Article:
7 Tips to Stay Healthy During Cold and Flu Season

7 Tips to Stay Healthy During Cold and Flu Season

I'm not totally sure what's up with the weather this year. It goes from a high of 90 degrees one day to a freeze warning the next... it's no wonder we are all getting sick.

If you've been blessed to not be surrounded by the first round of the cold and flu season, consider yourself lucky. My office has been full of the coughing, sneezing people — they even got me.

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While I'm not one that gets sick very often, being surrounded by people who are sick can make it difficult to stay healthy. There are, however, some things we can do to ensure our immune system is working as well as possible to fight off all of those viruses.

So here are seven tips you can use to stay healthy through this lovely cold and flu season.

Stay Healthy This Cold & Flu Season

1.) Drink More Water

Nothing saps your energy and immune system like a constant state of mild dehydration. If you are mildly dehydrated, your brain isn't functioning the best it can, and the toxins and waste material in your body are slow to get flushed out. The quicker you can flush toxins out of your body, the better your immune system can fight infections.

Make sure you get plenty of water — I can't stress this enough. That soda you drank is not water. Try some tea, coffee, or even get something to flavor your water. I personally like the MIO bottles.

Eating some foods with electrolytes and complex carbs will help your body absorb the fluids you drink. Try foods like celery, fruits, veggies, Greek yogurt, and broth-based soups.

2.) Drink Less Alcohol

I'm all for everyone having fun, but when that fun has a ripple effect on your hydration and sleep, you should use caution. Lack of sleep and dehydration are two immune boosters you need the most of.

Sure, alcohol leaves the body after about five or six hours, but the long-term effects are what you need to worry about. Skipping that workout because you feel like crap, getting a bad night's sleep, and then eating poorly due to cravings all will have a negative effect on your immune system.

3.) Sleep More

When you go to sleep at night, your body shuts down and restores itself. It fights off the invaders, repairs muscle, repairs immune system, and allows you to perform at your highest level.

Skipping out on sleep or reducing your quality of sleep makes you more susceptible to cold and other viruses.

4.) Get More Exercise

Exercise promotes a healthy immune system. This makes it better at fighting infection, so sticking to your workout routine is important.

If you don't have a routine yet, check out these workouts.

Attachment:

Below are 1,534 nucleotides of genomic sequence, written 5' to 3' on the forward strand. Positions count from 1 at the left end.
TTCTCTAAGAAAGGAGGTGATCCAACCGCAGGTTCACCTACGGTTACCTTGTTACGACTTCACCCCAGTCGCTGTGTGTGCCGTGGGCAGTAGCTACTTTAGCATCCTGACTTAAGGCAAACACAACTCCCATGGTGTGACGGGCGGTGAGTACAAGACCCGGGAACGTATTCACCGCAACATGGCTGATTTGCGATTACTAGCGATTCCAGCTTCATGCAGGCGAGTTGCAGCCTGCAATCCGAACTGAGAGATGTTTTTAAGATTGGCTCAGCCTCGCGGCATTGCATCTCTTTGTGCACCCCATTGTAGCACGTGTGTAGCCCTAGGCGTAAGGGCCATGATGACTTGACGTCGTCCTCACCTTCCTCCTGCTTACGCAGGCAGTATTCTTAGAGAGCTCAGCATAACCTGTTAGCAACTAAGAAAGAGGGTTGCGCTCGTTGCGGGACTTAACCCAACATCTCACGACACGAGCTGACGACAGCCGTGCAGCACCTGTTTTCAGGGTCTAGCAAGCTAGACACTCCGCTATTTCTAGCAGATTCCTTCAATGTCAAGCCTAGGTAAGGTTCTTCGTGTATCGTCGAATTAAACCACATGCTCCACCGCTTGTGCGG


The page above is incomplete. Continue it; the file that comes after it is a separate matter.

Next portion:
Did you know you should still exercise when you feel you have early symptoms of a cold like a stuffy nose or fatigue? The physical activity helps flush bacteria out of your lungs and increases your body temperature — a process that could help prevent bacteria growth.

5.) Wash Your Hands More

Have you ever wondered how people who practically bathe in hand sanitizer still gets sick? Some research has suggested that overuse of hand sanitizers can cause antibiotic resistance. But good old-fashioned hand washing will always work.

The Centers for Disease Control emphasizes that we need to wash our hands with soap and water frequently to prevent infections due to so many items potentially having germs that could make us sick.

The normal items that we associate with germs like toilets and bathroom handles may not even be the worst things to worry about. Elevator buttons, shared telephones, and computers all are a host of bacteria.

6.) Watch Touching Your Face

We touch our faces a lot. We rest our chin on our hands, rub our eyes or forehead, lick our fingers while we eat, or even when we are digging for gold.

Even if you frequently wash your hands, germs can still accumulate in between washes. The CDC suggests that germs easily get into the body through our eyes, nose, and mouth.

7.) Improve Your Gut Bacteria

Researchers at the Johns Hopkins University School of Medicine point out a huge proportion of your immune system is actually in your gastrointestinal tract. So this suggests that better gut bacteria means a better immune system.

The cell lining in the gut is what is responsible for producing the antibodies that fight off bacteria and viruses.

Here Are a Few Things You Can Do to Improve Your Gut Bacteria:

  • Reduce your stress levels
  • Increase your exercise levels
  • Eat probiotic-rich foods like yogurt and sauerkraut
  • Eat more vegetables
  • Try a probiotic supplement

Wrapping It Up

While we can't fight off every germ and plague going around, healthy habits build on each other.

Help yourself dodge some of these colds going around by improving your amount and quality of sleep, staying hydrated, reduce your stress, exercise, and take some precautions this season.

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